By Marie Mitchell
My dad had a wild streak as a teenager. He was hot-headed, impulsive and at times, reckless. In high school, he got mad at his parents and ran away from home in southeast Iowa. He hitchhiked to Huntington Beach, California, to see his much older half-brother. After a brief visit (and a call home to reassure my grandparents), Dad was put on a train back to Mt. Pleasant.
He gave school another try but didn’t excel in academics. He loved sports, though. He played basketball with minorities in the neighborhood. This in an era when races barely mingled for business, let alone pleasure.
In 1950, at age 18, he married my 16-year-old mom and they had three daughters during the next four years. He settled down some except for his car racing phase. He wasn’t a spectator; he was the driver. Like Ricky Bobby in the movie “Taledega Nights,” he liked to go fast. Not a big deal I suppose until he started taking the family car on the track. And didn’t always return it in driveable condition. Which understandably, upset my mom.
Eventually, Dad did the responsible thing and got a steady state job as a baker for a mental health facility. Always the athlete, he trained his daughters to play softball. Every night after supper in the spring, summer and fall, he’d hit us balls in the backyard. We’d catch, field and throw until dark when the weather was good or our neighbor called the cops because too many grounders ended up in his garden. None of us actually rocked the sport, but it kept us fit and my dad happy.
I’ve heard bits and pieces of these earlier stories over the years. But I would give anything to have them written down in Dad’s own words. That’s not possible since he passed away in 2005, a year after our youngest child, Ingrid, joined us.
It’s a personal loss not to have the written stories, especially since our children barely knew their grandparents on either side of the family. It’s hard for the kids to imagine their elderly grandparents were once vibrant, active, involved people. We share what details we know about them, but it’s not the same as hearing the stories from our parents’ perspectives.
That’s why Mason and I are offering a 4-week class to help others with “Writing Your Memoirs—One Story At A Time.” Starting January 10, we’ll meet at the Richmond Area Arts Center, Thursdays, from 7-8:30 p.m., to get you started composing your own stories. So there will be no regrets later.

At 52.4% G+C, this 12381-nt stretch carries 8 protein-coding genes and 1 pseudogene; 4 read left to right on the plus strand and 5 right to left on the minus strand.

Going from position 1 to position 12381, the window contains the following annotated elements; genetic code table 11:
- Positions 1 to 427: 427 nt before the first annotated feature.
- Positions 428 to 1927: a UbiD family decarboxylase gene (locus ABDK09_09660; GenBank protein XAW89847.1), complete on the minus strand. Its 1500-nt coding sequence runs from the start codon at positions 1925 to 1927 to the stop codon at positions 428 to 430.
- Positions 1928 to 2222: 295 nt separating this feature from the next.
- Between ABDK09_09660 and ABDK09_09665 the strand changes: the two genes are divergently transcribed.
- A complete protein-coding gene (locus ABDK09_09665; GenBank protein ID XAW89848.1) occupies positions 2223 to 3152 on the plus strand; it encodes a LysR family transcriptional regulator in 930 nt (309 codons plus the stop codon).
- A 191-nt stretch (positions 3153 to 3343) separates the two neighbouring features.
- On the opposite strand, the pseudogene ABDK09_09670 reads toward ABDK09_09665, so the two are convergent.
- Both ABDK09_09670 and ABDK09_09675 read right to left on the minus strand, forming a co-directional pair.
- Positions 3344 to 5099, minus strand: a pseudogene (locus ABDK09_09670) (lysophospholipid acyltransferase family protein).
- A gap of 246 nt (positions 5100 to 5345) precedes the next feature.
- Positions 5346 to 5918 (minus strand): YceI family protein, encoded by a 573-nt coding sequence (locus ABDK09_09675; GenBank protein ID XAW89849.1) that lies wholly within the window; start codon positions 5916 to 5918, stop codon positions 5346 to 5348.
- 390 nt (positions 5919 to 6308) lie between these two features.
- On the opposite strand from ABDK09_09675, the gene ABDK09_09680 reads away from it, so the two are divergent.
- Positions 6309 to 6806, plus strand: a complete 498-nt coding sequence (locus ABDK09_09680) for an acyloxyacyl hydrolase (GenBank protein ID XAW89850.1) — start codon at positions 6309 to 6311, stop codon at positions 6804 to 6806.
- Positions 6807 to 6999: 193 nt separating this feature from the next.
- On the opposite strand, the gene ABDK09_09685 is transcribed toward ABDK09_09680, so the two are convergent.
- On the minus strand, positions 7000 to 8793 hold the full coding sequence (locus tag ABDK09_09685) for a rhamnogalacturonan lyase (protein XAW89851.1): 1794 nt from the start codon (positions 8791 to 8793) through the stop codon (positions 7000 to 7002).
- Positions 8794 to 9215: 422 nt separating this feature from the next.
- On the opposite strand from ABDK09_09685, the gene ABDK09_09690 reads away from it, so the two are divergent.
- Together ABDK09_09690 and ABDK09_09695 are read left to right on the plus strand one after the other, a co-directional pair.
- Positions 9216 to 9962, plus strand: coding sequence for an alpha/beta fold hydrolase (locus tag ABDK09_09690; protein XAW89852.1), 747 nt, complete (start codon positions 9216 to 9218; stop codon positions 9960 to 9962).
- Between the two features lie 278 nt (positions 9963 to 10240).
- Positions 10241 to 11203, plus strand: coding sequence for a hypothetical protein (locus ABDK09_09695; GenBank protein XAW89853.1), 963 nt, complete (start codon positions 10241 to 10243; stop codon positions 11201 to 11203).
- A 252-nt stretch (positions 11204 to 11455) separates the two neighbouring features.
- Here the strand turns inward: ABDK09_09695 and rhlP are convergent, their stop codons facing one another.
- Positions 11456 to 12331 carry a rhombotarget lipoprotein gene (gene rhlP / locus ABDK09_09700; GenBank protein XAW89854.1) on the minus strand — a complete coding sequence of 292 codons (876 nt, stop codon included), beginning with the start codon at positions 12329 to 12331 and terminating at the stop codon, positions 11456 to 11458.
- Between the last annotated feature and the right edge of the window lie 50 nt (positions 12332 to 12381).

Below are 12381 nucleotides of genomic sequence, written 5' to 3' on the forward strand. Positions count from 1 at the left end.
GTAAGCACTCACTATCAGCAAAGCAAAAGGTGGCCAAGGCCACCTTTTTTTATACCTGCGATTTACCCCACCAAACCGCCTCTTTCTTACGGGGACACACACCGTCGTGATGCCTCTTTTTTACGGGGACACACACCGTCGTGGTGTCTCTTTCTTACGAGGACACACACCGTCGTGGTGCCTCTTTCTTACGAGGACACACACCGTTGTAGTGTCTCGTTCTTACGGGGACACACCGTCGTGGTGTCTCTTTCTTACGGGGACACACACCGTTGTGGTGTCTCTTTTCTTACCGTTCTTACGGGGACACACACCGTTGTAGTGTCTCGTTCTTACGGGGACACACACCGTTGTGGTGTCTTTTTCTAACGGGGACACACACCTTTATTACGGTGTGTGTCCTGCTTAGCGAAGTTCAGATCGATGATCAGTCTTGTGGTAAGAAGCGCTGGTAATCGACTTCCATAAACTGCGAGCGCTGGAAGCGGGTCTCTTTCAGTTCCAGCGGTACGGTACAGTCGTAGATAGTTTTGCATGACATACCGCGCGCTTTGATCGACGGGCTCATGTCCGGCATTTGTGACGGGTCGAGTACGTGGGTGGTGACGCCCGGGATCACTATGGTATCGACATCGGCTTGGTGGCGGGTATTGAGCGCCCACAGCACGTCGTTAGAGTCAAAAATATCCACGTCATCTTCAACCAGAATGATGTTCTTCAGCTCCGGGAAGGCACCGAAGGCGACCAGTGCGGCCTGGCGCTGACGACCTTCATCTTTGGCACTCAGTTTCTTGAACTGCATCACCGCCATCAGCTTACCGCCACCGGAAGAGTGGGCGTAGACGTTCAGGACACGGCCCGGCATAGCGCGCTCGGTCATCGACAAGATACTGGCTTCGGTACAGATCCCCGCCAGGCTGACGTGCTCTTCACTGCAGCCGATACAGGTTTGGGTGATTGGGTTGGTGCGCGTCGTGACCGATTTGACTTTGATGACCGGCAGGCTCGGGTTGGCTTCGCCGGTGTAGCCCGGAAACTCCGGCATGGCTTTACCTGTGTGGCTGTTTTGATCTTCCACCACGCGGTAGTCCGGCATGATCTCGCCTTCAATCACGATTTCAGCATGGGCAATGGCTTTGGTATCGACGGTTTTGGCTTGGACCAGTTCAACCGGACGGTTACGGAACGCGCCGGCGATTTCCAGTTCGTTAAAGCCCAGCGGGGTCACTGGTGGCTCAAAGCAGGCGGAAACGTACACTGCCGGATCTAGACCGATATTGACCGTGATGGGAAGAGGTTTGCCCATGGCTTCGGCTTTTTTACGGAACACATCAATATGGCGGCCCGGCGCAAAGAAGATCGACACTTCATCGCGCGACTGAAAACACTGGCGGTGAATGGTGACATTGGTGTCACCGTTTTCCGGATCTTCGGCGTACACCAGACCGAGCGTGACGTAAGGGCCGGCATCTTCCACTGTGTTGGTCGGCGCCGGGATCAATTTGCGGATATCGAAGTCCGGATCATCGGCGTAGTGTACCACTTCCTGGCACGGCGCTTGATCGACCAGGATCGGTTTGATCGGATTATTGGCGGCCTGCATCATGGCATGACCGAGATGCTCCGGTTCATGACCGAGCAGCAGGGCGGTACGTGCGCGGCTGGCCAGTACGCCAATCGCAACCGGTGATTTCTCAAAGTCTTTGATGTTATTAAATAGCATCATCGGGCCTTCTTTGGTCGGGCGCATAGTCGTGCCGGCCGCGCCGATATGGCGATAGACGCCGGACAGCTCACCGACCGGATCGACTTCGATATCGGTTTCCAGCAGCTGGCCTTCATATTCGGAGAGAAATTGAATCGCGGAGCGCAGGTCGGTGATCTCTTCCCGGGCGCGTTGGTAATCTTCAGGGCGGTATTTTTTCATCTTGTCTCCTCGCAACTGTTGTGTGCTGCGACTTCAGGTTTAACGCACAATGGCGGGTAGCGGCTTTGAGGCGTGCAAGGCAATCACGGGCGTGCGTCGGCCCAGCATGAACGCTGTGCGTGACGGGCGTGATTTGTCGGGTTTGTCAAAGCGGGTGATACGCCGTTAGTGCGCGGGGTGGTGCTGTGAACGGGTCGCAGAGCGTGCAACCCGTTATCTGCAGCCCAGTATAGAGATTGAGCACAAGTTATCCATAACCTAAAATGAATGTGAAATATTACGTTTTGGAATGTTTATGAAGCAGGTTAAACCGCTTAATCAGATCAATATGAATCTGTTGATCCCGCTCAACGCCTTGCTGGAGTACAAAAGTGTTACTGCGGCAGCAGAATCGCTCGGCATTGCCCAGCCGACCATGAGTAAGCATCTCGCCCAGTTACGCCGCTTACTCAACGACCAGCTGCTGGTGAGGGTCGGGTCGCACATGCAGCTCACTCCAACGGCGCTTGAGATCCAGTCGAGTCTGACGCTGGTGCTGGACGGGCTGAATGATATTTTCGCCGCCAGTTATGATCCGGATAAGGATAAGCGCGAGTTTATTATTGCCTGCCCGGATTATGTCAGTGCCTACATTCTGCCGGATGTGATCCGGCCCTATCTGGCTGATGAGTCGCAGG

Everybody has stories. Some of us just need a gentle nudge to put them down on paper. Others might require a pep talk to get past the arguments of: “I don’t have the time,” or “I don’t have a clue what to say,” or “I can’t write my way out of a sentence.”
Not to worry. The secret is to start with one memorable moment. It doesn’t have to be huge, like winning the state basketball tournament by scoring the final free throw as the buzzer sounds. It can be something ordinary, but relatable.
When our oldest child was job hunting for the first time, I wrote him a story about my experience detasseling corn in the summers—a rite of passage if you grow up in Iowa. It had all the elements of a “girl against nature” adventure. Endless rows of corn. Sizzling heat. Biting bugs. Not ideal conditions. Nothing I’d want to do forever. But it padded the college fund. Which was the moral to the story.
I still want my kids to know about me ziplining in Costa Rica. Hot air ballooning in Kentucky. Applying to be NASA’s first journalist in space. Playing softball at Riverfront Stadium against wives of Cincinnati Reds players.
But I also want them to know about more mundane moments. Chores: collecting eggs from uncooperative chickens. Small town Halloween: where everyone knows you and demands a trick before giving you a treat. Quality time with grandparents: searching for worms in the neighbors’ gardens at night after a rain so we could go fishing.
I don’t want to give away all my secrets (which I shamelessly stole from my sister who has been writing episodic accounts of her childhood for her grandchildren) or you won’t sign up for the class like you should. So do it. Call RAAC at 859-624-4242 or e-mail them at Debbie@artsinrichmond.org. Your family will be glad you did.